WE HAVE covered many events at Sydney Dragway since it opened in 2004, but Fitted Friday IV was the first we’ve attended that didn’t involve any actual drag racing – if you don’t count meetings disrupted by rain! Despite the absence of any quarter-mile action, a large crowed packed the pits on a freezing evening for the fourth running of Tarik Aly’s annual event.
Why would thousands of punters give up Fridaynight Netflix to pay for the privilege of standing around in icy conditions to look at cars? For starters, anyone living near a big city would have noted the massive resurgence in cruise nights and Donut Derelicts-style car park meets over the past few years, but not many cater for the latemodel brigade – often due to the heat they attract from law enforcement. At the same time, there has been a large void in the more formal show scene for those who dig newer Japanese and European rides, with nothing of substance filling the gap left by the Auto Salon series. So, inspired in part by the original Hot Import Nights events in the US, Fitted Friday aims to meet that demand, combining the casual vibe of a cruise night with some of the trappings of a serious static car show.
To give the event a nightclub feel, Tarik brings in a stage and adds a professional light show, sound system and DJs. To help build the hype further, a number of new cars are debuted on stage, and there is a raft of trophies on offer, all with goofy names like ‘Ride Low, Live High’ and ‘Damn That’s Clean’. The trophies themselves are all class, each being constructed from sections of Trofeo rims. Given these are made from T6061 aerospace-grade forged aluminium, they’re quite spendy dust collectors!
So far, so good, but what does this have to do with street machiners? Well, the reason we made it to this year’s event is that Tarik made a
concerted effort to invite plenty of tough V8s, from daily-driven cruisers right up to a Top Fueller! The result was several hundred cars turning up, of almost every genre imaginable.
“The concept was to bring all the styles of cars together at one show, with great entertainment and a family-friendly atmosphere,” Tarik said.
“Fitted Friday has grown every year we’ve put it on, and that shows the concept works. We have had some crazy old-school drag cars right next to wide-body Lamborghinis and Time Attack Nissan GT-Rs, with restored classics from all over the world.”
And you know what? Bringing the tribes together worked like a charm for the most part. There was some limiter-bashing from a few of the younger import guys, but they were literally drowned out when the blown and injected fury of the Goin’ Nuts crew returned fire. From what we saw, the import guys looked at the street machine stuff with genuine awe for the work involved – and the street machiners were impressed by some of the wilder street-driven creations and had plenty of questions to ask the mini-truck guys about their cantilever suspension set-ups.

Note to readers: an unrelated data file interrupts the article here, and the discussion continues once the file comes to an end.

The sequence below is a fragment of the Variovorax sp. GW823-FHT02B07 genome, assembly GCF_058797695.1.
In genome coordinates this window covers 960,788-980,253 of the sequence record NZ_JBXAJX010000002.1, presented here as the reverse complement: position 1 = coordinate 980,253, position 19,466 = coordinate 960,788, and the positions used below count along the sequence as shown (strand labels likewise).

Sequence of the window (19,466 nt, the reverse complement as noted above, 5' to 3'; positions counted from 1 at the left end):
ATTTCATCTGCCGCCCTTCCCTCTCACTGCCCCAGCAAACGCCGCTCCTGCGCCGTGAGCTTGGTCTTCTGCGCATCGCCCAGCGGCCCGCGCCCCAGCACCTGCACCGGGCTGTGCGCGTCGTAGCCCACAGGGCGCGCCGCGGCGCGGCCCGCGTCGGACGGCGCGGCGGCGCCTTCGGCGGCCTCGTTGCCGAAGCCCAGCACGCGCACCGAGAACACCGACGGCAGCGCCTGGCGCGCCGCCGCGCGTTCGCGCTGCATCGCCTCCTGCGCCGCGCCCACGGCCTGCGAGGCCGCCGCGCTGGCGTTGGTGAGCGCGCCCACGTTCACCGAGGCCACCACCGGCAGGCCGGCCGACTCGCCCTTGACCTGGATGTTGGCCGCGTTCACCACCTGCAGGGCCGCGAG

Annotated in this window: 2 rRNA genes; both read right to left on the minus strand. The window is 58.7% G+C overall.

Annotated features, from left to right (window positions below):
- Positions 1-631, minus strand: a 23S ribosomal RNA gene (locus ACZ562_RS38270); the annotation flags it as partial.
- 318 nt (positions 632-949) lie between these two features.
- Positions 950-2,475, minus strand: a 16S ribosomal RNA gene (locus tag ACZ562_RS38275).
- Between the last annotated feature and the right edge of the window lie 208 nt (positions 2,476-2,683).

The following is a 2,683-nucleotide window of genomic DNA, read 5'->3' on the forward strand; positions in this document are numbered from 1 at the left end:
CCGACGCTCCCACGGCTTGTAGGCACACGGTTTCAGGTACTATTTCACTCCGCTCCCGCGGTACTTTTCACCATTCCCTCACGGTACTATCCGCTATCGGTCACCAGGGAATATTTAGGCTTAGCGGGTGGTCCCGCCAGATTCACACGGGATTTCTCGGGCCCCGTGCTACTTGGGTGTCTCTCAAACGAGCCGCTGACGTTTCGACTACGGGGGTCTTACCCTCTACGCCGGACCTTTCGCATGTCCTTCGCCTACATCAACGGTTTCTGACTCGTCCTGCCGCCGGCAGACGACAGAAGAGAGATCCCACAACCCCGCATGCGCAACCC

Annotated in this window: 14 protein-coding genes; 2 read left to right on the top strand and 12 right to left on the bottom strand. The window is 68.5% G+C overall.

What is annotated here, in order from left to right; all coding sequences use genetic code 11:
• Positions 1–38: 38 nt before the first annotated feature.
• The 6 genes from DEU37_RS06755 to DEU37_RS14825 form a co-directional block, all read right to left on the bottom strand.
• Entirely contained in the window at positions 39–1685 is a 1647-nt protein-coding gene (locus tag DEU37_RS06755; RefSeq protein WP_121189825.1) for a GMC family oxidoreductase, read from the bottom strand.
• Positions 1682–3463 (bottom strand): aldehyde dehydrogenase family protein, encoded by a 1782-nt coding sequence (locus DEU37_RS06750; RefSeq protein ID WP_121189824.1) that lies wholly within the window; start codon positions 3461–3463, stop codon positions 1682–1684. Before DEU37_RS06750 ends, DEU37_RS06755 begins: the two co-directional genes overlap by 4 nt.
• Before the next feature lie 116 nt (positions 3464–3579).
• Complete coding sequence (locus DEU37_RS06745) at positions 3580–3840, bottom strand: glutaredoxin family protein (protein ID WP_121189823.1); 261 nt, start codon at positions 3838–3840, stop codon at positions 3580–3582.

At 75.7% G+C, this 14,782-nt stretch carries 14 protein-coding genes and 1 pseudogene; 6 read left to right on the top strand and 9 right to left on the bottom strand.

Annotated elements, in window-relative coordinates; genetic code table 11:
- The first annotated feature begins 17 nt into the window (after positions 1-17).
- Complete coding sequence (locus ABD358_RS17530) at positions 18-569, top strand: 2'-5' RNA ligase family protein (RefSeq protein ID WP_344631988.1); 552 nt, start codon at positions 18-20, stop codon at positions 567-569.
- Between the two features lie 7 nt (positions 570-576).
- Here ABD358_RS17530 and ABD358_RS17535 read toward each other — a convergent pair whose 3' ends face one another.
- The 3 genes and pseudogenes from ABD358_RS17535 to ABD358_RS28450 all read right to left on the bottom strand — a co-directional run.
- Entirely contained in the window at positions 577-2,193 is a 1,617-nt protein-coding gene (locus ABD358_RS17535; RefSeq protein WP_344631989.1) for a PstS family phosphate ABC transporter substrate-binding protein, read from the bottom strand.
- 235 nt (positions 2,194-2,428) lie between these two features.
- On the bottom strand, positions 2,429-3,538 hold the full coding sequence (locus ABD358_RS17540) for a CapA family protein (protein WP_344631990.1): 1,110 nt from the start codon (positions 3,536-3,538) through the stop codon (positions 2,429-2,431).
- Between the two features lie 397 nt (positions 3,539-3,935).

According to the program the show opened at 7pm, but spectators were rolling in from 5pm, with many coming straight from work for a look.
And boy was there a lot to eyeball, with dozens of traders setting up elaborate multi-vehicle stands, multiple food trucks serving wicked burgers, and for the kidlets a fun fair complete with Ferris wheel down the end of the car park.
And while there was no racing, there was plenty of automotive thunder to keep everyone amused, starting with the 2-Step Challenge, which drew huge crowds to watch the Mariani Motorsports Top Fuel car blow minds with how apocalyptically awesome 9000hp is up close. The crowd was 20-30 deep at most spots around the arena, with a warm-up courtesy of the Mazfix RX-7 drag car, before the nitro monster started up and created some real noise.
The unveils offered attendees another chance to see some action. A handful of carefully
selected cars and bikes were revealed for the first time, with the owners spending pretty much the whole day setting them up and getting them ready while locked in the Sydney Dragway scrutineering sheds.
They were then released one by one through the crowd and up onto the main stage under lights and disco smoke for a quick chat with each owner, before driving off to park up and show off their hard work. Three cars stood out for street machiners: Louis Younis’s new yellow LJ Torana; Pro Touring Garage’s slick black ’69 Camaro convertible; and Anthony Safar’s CU H8N VK Commodore.
The show wrapped up at midnight, by which time the temperature was almost down to freezing point and many punters had already called time. We reckon the show could have started and finished earlier (the SM team was risking frostbite towards the end of the night), and there are definitely some improvements needed with regards to getting people into the event, with an hour-long queue forming on Ferrers Road at one stage. But these minor issues (which are easily fixed) were well worth enduring for the eyeopening melting pot of modified cars that Fitted Friday brought together.
As different as we all may be, we have a lot more in common than you’d imagine, and that has to be worth celebrating. s